I join the voice of Bishop Joe Vasquez, Chair of the Committee of Migration and Refugees for the United States Conference of Catholic Bishops by stating that I am very disheartened by the action of President Trump in prioritizing building a wall on the Mexican-U.S. border.
Bishop Vasquez stated: “ . . . my brother bishops and I will continue to follow the example of Pope Francis. We will “look to build bridges between people, bridges that allow us to break down the walls of exclusion and exploitation.’”
Bishop Vasquez further stated: “The announced increase in immigration detention space and immigration enforcement activities is alarming. It will tear families apart and spark fear and panic in communities. While we respect the rights of our federal government to control our borders and ensure security for all Americans, we do not believe that a large scale escalation of immigrant detention and intensive increased use of enforcement in immigrant communities is the way to achieve those goals. Instead, we remain firm in our commitment to comprehensive, compassionate, and common-sense reform.”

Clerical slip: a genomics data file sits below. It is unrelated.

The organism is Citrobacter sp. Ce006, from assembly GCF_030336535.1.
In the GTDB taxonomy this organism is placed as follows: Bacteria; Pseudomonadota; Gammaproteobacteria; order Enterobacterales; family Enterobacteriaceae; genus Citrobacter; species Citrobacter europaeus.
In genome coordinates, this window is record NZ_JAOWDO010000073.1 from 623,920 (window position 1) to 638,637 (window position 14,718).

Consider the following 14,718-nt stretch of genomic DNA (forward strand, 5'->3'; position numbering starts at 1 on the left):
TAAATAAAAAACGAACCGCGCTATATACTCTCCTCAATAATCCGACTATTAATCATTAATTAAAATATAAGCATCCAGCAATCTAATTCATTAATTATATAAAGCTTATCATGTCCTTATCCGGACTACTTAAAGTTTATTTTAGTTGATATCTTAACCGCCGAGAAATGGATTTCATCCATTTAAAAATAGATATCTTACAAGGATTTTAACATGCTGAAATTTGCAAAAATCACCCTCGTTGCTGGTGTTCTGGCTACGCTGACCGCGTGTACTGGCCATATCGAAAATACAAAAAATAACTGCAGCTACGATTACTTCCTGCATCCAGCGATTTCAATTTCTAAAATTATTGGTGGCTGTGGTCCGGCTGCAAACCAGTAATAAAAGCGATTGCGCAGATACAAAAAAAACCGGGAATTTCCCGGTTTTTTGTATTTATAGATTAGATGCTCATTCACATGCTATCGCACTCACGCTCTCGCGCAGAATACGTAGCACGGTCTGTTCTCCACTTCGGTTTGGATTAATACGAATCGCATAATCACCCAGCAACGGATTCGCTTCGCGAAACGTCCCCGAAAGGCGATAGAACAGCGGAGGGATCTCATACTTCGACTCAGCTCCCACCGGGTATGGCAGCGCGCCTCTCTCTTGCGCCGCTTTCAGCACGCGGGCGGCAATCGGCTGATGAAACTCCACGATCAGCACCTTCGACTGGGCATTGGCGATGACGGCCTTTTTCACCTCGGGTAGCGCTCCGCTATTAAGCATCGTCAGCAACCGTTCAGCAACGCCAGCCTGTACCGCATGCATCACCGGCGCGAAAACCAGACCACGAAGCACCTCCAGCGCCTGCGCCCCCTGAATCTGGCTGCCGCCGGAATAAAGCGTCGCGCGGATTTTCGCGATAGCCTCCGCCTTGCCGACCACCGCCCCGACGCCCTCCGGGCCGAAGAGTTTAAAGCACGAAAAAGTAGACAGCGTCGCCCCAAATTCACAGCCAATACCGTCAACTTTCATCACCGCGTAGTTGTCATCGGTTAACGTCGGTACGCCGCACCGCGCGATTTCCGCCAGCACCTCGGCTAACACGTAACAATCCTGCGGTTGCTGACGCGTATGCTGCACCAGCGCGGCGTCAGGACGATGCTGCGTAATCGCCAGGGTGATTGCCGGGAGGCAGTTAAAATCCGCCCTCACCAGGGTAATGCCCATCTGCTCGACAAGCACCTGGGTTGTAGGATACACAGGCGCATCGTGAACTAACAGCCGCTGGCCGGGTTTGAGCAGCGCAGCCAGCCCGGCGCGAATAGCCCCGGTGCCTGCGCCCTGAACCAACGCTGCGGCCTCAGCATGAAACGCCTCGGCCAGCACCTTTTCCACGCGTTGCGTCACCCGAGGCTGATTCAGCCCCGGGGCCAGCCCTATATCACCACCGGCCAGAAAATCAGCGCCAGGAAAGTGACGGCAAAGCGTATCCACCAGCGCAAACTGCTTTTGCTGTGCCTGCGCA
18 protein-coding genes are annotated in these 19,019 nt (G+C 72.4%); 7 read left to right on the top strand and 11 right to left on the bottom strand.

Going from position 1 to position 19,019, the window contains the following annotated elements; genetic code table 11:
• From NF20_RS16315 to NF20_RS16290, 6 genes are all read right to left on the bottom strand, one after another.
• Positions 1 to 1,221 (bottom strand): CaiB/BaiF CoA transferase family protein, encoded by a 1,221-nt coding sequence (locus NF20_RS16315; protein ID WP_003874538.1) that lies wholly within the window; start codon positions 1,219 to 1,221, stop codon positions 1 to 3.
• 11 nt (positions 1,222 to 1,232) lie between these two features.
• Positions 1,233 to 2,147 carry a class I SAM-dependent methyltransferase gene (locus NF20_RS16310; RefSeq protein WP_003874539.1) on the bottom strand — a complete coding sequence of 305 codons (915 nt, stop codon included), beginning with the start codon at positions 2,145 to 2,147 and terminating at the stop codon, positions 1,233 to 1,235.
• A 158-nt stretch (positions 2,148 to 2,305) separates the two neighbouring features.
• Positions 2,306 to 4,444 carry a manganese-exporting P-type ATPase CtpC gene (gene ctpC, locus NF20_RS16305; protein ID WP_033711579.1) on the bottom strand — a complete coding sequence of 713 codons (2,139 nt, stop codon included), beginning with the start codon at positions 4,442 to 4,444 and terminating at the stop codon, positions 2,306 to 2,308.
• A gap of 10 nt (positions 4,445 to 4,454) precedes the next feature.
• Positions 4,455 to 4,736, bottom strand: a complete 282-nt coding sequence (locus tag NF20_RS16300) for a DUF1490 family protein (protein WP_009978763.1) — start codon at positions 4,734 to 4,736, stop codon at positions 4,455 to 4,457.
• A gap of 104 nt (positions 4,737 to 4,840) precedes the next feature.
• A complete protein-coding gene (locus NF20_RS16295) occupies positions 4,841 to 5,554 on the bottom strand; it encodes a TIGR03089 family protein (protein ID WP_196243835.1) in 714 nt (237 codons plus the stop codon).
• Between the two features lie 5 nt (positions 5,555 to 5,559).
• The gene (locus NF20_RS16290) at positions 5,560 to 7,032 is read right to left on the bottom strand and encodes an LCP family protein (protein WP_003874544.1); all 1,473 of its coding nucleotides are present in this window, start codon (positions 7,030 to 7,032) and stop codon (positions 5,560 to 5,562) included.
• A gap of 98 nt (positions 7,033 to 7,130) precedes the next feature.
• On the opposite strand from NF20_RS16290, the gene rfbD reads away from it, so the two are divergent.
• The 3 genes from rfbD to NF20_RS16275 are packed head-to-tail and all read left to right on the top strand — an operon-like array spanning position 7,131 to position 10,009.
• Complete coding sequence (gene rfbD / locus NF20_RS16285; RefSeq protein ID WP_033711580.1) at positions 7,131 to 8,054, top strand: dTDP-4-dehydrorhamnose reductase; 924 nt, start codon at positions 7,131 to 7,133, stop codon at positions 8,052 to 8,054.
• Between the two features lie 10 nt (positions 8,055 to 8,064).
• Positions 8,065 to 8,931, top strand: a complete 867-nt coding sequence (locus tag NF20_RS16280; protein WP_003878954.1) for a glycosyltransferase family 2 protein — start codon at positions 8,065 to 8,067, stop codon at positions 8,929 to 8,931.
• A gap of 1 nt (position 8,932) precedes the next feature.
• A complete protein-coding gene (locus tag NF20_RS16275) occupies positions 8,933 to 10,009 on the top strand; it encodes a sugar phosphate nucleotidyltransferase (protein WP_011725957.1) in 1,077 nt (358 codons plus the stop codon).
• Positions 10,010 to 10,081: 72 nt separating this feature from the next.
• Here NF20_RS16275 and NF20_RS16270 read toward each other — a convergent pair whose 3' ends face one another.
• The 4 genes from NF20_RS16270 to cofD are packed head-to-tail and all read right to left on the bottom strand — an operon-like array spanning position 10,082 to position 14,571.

I have been personally informed, in the present immigration context, of many people in our community living in fear, families who are struggling to maintain stability and family life, and children being traumatized in our schools. As the shepherd of all of our people of Catholic faith, I assure those under present threat that they will not be abandoned by me or the Diocese of Des Moines. They can be assured of my loyalty and support.
Por el Obispo Richard E. Pates
Diócesis de Des Moines